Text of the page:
Medication Adherence

Medication adherence helps to increase the chance of a successful treatment, avoiding clinical complications, and an economic burden for society.


The degree to which someone correctly follows a medical prescription regarding medication (as known as adherence) is a challenging factor especially in hypertension. It seems that half of people living with hypertension stop taking medications within the first year! This lack of adherence increases the risk of severe complications for most of the systems assisting in blood pressure control (e.g., coronary and cerebrovascular events). Therefore, adherence is important not only to control the primary condition, but also to avoid secondary disturbances. Lack of adherence also has consequences beyond the personal level, such as economic ones.


Initiation, implementation, and persistence are components of adherence. The first and the latter are not efficient in clinical practice, while implementation represents a patient attribute. The major two problems regarding drug adherence are characterized by non-persistence or good persistence  with poor maintenance (i.e., implementation) of the dosing regimen (e.g., missed doses). Usually, side effects, difficulties with the practical aspects of taking medication, and necessity concerns are some of the main factors influencing the level of adherence. Lack of adherence is caused when new medications are started, however, patients cannot afford the medication leading to suboptimal daily implementation of the prescribed regimen. In turn, these factors may lead to treatment failure, disease progression, and the requirement of more complex treatments.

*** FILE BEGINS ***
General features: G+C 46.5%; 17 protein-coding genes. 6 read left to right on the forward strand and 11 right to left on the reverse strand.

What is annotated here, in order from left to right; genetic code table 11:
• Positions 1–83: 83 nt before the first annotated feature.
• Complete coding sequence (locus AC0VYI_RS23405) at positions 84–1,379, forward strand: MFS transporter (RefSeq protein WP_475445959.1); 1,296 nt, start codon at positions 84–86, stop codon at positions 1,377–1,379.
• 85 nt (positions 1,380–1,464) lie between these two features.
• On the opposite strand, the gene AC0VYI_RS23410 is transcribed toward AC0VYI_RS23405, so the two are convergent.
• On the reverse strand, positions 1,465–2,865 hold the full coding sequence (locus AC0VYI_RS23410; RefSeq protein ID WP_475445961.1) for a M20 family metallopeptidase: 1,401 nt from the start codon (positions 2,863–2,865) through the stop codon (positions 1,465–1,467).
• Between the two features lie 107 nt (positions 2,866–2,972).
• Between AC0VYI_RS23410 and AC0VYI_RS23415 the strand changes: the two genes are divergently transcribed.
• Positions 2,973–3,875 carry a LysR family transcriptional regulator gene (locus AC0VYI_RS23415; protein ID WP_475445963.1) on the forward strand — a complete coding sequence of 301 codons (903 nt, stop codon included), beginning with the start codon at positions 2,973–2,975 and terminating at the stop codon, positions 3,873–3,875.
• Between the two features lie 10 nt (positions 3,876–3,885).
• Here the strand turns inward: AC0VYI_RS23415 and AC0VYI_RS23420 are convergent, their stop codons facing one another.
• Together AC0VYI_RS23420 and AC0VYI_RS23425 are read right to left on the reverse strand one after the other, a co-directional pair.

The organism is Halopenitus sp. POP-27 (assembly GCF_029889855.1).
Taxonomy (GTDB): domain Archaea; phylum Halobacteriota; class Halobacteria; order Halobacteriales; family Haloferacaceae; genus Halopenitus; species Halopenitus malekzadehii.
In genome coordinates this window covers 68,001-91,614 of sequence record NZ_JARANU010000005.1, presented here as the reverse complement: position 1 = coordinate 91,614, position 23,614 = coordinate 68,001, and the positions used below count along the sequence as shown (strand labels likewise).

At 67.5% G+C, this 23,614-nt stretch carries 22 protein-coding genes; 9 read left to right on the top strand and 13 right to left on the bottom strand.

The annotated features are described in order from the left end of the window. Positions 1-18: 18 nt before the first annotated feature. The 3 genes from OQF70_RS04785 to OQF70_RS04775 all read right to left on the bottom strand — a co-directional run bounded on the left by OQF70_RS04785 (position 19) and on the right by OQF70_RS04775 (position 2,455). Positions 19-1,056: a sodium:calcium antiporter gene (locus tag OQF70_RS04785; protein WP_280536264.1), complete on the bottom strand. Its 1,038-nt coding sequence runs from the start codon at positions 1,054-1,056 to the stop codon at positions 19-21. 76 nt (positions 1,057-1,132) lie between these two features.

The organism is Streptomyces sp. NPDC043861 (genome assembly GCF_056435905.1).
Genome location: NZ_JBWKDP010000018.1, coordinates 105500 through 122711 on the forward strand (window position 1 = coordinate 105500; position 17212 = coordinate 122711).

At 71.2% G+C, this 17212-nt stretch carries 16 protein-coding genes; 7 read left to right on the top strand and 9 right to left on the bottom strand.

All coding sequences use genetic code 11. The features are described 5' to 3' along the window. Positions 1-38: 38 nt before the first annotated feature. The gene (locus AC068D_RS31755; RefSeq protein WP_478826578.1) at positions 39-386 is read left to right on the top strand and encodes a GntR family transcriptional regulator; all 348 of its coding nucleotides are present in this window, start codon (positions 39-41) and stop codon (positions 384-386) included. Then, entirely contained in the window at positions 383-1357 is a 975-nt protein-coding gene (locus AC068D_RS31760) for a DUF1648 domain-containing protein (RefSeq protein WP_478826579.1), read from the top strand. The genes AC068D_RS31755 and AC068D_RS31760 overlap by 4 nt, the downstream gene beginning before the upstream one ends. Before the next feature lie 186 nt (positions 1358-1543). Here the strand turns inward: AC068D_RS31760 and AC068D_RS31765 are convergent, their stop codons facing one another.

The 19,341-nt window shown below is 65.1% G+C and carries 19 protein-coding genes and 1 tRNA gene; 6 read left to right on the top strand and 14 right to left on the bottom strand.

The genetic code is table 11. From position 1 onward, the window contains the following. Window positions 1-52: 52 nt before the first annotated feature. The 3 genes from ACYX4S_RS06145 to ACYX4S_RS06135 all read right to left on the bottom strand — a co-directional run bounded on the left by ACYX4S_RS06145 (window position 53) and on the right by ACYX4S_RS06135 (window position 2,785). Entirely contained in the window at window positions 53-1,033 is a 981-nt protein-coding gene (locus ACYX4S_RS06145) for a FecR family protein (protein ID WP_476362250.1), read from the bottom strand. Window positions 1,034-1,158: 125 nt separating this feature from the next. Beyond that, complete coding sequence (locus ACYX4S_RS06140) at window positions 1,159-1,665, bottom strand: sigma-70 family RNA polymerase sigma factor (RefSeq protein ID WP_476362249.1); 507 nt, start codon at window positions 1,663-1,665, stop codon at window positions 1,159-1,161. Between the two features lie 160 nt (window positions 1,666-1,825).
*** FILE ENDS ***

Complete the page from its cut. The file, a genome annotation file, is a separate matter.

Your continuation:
Both personal and economic factors have an elevated burden when medication is not being taking properly. Economic costs can rise due to the clinical complications regarding non-adherence since they are associated with poor health outcomes, increased service utilization, and health care costs. For example, “it is possible that about 8% of the global total health expenditure, could be avoided from adherence to medicine […] a total saving of €332 million could be achieved [in Europe] by increasing adherence to antihypertensive therapy to 70%.” There are different strategies to measure adherence. Electronic monitoring (i.e., an automatic compilation of drug dosing history) and drug measurement (i.e., monitoring of drug levels by blood or urine drug measurements) are the most accurate systems available.


The simplification of treatment is considered the gold standard to enhance adherence. This means a single pill fixed dose combination helps patients maintain a pharmacological treatment, and consequently, will allow control the primary outcome (e.g., hypertension) avoiding secondary disturbances (e.g., cerebrovascular events).  Other strategies are based on patients’ awareness (e.g., education, motivation) and packaging (e.g.: [i] top-opening to provide easy access to medication, [ii] a reminder inside the box to reduce the risk of missing pills, [iii] instant weekday visibility, [iv] digital patient product information available via a QR-code which provides access to relevant information in an easy to read, legible format).

Adherence may have a significant impact on a subject’s health, as well as in an economic sphere. Therefore, strategies addressed to improve adherence should mostly be based on patient-tailored and measurement-guided interventions.


Written By: Vagner Raso

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